Interview of Julien Lorquet, 3rd at WFFC 2013
By Romain on 15.10.2013 in Competition , Interviews
The world’s fly fishing championship took place in Norway from the 10th to the 17th of August and was extremely difficult.
The particularly shallow waters did not facilitate the task for the 127 fishermen coming from 27 nations. This championship had 5 rounds, 3 on river and 2 on lake: both on boat and on the lakeside.
A young belgian achieved a feat by getting the 3rd place. It’s at 25 that Julien Lorquet defied the biggest names of flyfishing.
Rodtrip interviewed for you this great fisherman.
Could you give us a few words about yourself?
Hi, I’m Julien Lorquet, 25, I’m from Verviers, Belgium. I work at the University of Namur in the study and restoration of rivers and in the field of hydrobiology.
About fishing, when and how did you start doing competitions?
I got started in the summer of 2002, I was 14 or 15. A friend had asked me to try it in the junior league. And I’ve got to tell you, it was a revelation. I got fully seduced. Competition makes you want to perpetually better and question yourself.
You’re forced to catch fish in all sectors, even in those you know there’s no fish in. You can’t stay on a loss, you must master each fishing technique at least a minimum. Some sectors are difficult and you still need to pull it off to be well ranked.
If I remember correctly, it’s not your first world championship, can you explain?
Yes, it’s my third one. The first, it was a big discovery, an immersion into high level competition. On the second one I did quite poorly, my sectors were difficult I and made some strategic mistakes.
The third was the right one, I met all 3 conditions needed to succeed in this world championship.
3 conditions ?
Yes, let me explain myself. They are, in order of importance:
- Technique: It’s for me the main factor when you go to a competition like that. You must be at the peak of your technique, to be trained in good conditions and to have appropriate flies.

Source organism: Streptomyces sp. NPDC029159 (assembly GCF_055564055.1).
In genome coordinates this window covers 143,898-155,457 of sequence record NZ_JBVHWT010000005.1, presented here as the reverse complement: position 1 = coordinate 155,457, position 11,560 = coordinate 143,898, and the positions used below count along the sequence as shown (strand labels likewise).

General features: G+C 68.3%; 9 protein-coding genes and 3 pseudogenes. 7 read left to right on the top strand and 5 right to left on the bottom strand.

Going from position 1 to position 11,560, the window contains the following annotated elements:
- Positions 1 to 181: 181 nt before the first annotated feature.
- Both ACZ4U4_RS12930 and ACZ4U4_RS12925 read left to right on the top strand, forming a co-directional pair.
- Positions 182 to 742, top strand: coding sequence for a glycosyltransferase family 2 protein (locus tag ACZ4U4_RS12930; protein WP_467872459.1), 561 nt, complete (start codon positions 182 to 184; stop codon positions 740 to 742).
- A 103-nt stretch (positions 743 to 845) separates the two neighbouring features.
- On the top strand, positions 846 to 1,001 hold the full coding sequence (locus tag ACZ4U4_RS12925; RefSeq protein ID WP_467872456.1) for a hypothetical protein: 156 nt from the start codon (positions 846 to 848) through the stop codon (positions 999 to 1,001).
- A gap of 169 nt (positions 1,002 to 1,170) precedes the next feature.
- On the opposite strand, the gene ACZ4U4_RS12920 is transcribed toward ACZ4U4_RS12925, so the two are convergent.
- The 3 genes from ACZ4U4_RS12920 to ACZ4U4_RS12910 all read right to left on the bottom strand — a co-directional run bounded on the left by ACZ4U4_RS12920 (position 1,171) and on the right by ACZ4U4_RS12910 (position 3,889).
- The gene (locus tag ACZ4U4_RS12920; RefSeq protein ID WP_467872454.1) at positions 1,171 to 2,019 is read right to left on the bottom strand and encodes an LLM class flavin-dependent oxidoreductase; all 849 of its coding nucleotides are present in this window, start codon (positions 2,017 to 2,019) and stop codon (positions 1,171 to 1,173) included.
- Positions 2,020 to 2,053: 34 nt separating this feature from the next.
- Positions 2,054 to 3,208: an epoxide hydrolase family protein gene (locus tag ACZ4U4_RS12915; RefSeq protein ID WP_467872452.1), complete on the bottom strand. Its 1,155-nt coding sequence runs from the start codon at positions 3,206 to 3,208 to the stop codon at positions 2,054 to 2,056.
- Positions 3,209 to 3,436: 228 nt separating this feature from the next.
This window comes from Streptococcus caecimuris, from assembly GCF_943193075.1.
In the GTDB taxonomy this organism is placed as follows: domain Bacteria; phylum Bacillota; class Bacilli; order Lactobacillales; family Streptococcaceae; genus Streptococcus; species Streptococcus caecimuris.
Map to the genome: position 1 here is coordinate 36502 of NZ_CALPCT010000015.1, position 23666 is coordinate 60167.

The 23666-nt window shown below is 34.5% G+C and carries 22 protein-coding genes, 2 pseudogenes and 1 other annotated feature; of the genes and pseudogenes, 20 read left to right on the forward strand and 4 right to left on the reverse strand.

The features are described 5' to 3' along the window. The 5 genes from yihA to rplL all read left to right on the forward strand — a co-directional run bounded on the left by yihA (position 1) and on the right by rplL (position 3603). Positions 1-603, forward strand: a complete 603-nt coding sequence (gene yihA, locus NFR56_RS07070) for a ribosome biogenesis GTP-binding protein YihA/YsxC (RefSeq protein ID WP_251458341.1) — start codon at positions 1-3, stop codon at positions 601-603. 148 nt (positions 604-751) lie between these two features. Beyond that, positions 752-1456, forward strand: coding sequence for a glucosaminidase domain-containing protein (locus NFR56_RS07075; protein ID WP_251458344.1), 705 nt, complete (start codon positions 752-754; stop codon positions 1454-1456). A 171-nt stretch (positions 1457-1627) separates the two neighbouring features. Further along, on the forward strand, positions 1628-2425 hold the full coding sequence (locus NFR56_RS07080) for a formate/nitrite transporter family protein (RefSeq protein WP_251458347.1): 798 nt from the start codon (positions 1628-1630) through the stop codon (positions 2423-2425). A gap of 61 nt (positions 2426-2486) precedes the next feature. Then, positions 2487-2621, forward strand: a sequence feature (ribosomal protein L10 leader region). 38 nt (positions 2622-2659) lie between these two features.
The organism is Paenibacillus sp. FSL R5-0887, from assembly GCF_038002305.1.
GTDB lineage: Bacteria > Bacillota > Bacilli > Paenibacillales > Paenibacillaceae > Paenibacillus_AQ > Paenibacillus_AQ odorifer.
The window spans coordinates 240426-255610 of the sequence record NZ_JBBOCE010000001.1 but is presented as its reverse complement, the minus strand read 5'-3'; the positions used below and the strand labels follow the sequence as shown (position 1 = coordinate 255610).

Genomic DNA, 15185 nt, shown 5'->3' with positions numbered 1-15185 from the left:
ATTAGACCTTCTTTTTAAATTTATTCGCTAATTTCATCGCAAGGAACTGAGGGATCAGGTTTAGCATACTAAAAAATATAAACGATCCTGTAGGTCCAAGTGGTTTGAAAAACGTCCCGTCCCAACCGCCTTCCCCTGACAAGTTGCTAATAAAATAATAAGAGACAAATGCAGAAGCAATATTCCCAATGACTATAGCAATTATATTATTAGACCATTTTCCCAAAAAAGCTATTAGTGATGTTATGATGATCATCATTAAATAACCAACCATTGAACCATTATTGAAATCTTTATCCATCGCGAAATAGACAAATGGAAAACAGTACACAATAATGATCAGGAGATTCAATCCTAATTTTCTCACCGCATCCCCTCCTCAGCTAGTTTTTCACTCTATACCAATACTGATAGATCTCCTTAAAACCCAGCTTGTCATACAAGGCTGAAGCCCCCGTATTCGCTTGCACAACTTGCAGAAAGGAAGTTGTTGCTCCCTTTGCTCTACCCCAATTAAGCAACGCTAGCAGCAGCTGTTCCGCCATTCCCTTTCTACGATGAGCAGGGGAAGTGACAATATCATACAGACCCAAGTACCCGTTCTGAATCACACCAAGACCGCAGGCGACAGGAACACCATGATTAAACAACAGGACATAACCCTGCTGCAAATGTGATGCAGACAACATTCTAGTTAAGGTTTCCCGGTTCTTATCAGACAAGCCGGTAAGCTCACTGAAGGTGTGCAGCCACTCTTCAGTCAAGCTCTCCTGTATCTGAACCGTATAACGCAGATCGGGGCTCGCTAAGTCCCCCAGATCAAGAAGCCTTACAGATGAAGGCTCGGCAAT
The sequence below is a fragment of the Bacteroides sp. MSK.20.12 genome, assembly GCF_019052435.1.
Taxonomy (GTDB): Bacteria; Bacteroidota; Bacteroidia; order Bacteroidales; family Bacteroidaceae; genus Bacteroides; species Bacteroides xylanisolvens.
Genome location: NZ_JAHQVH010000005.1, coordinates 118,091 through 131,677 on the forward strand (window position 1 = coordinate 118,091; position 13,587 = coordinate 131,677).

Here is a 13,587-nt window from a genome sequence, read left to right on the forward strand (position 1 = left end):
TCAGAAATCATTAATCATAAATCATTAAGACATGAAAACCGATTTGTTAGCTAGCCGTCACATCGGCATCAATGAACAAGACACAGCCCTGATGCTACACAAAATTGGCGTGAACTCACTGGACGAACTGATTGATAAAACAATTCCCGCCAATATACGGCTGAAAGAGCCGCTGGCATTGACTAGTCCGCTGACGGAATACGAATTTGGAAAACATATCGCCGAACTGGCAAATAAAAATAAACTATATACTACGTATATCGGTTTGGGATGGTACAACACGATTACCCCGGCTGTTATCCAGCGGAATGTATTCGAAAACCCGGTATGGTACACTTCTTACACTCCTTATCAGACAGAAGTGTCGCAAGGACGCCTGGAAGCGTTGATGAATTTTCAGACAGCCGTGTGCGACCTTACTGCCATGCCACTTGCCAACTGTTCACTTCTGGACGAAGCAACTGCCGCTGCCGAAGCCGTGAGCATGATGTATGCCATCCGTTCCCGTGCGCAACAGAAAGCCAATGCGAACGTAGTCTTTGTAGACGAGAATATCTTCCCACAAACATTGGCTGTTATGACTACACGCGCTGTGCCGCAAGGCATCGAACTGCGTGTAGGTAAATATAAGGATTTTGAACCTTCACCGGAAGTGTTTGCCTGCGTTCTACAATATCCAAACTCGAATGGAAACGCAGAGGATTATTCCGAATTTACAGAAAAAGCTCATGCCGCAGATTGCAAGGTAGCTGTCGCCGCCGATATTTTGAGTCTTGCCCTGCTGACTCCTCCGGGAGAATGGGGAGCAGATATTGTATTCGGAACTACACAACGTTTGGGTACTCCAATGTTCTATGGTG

You must believe it to two hundreds percent.
- Luck: you must be lucky to find a nice spot. There is where a good fisherman can make the difference with his competitors. He will have the good technique and even if he doesn’t get a good sector, he will still catch fish! See, there’s a reason that the winners are always the same.
- Success: To not unhook or to catch THE fish that will make the difference on the final ranking.
You’re talking about training, but how, according to you, do you prepare a world championship in order to win?
You can’t leave anything to chance. The training is primordial. We’re not allowed to fish in the competition’s areas during the week preceding it, so we do some scouting, we look for similar areas.
We do an analyse by team at the end of the day. And we put a strategy in place.
How was the fishing during the competition?
The fishing was really hard, the rivers have uniform streams and it was hard to find the fish. The level of water had dropped by more than one meter and on one rive the fish took refuge in areas outside of the competition (they swam back up to a lake).
We fished most of the time with wet flies, sometime with streamers or with dries.
Same thing for the lakes, subtle fishing with dries or wet flies and streamers made the difference.
Can you tell us about the flies, or is it top secret?
I can tell you, but you’ll be disappointed, there wasn’t anything remarkable. A goddard sedge, a wet red tag and a supper puppa… That’s what you needed.